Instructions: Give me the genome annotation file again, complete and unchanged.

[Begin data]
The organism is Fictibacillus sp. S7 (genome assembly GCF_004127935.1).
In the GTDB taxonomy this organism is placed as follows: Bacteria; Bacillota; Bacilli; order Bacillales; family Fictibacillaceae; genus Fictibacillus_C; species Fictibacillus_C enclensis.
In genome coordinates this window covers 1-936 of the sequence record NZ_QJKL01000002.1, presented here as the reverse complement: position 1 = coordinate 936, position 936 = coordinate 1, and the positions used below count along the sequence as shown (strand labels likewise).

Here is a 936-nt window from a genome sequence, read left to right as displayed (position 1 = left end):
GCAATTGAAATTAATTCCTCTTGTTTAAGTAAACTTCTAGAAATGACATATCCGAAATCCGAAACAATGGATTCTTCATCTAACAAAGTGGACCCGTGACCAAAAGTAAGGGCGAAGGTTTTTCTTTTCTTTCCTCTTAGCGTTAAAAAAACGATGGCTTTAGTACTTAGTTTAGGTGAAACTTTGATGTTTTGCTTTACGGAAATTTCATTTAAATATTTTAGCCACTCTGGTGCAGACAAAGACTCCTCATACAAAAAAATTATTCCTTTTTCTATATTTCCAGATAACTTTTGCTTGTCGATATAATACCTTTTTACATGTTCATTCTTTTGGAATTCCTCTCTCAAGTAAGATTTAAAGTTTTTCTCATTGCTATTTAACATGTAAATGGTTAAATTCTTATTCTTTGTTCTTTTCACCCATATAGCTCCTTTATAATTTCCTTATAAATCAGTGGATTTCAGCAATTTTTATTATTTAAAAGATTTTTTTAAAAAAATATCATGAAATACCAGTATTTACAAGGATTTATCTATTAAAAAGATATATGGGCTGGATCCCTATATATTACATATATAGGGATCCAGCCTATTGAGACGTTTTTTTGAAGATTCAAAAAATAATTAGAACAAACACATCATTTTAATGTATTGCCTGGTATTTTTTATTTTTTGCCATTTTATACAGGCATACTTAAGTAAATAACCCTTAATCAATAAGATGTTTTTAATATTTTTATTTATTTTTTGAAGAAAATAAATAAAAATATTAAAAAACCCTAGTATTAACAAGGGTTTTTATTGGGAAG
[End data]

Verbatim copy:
The organism is Fictibacillus sp. S7 (genome assembly GCF_004127935.1).
In the GTDB taxonomy this organism is placed as follows: Bacteria; Bacillota; Bacilli; order Bacillales; family Fictibacillaceae; genus Fictibacillus_C; species Fictibacillus_C enclensis.
In genome coordinates this window covers 1-936 of the sequence record NZ_QJKL01000002.1, presented here as the reverse complement: position 1 = coordinate 936, position 936 = coordinate 1, and the positions used below count along the sequence as shown (strand labels likewise).

Here is a 936-nt window from a genome sequence, read left to right as displayed (position 1 = left end):
GCAATTGAAATTAATTCCTCTTGTTTAAGTAAACTTCTAGAAATGACATATCCGAAATCCGAAACAATGGATTCTTCATCTAACAAAGTGGACCCGTGACCAAAAGTAAGGGCGAAGGTTTTTCTTTTCTTTCCTCTTAGCGTTAAAAAAACGATGGCTTTAGTACTTAGTTTAGGTGAAACTTTGATGTTTTGCTTTACGGAAATTTCATTTAAATATTTTAGCCACTCTGGTGCAGACAAAGACTCCTCATACAAAAAAATTATTCCTTTTTCTATATTTCCAGATAACTTTTGCTTGTCGATATAATACCTTTTTACATGTTCATTCTTTTGGAATTCCTCTCTCAAGTAAGATTTAAAGTTTTTCTCATTGCTATTTAACATGTAAATGGTTAAATTCTTATTCTTTGTTCTTTTCACCCATATAGCTCCTTTATAATTTCCTTATAAATCAGTGGATTTCAGCAATTTTTATTATTTAAAAGATTTTTTTAAAAAAATATCATGAAATACCAGTATTTACAAGGATTTATCTATTAAAAAGATATATGGGCTGGATCCCTATATATTACATATATAGGGATCCAGCCTATTGAGACGTTTTTTTGAAGATTCAAAAAATAATTAGAACAAACACATCATTTTAATGTATTGCCTGGTATTTTTTATTTTTTGCCATTTTATACAGGCATACTTAAGTAAATAACCCTTAATCAATAAGATGTTTTTAATATTTTTATTTATTTTTTGAAGAAAATAAATAAAAATATTAAAAAACCCTAGTATTAACAAGGGTTTTTATTGGGAAG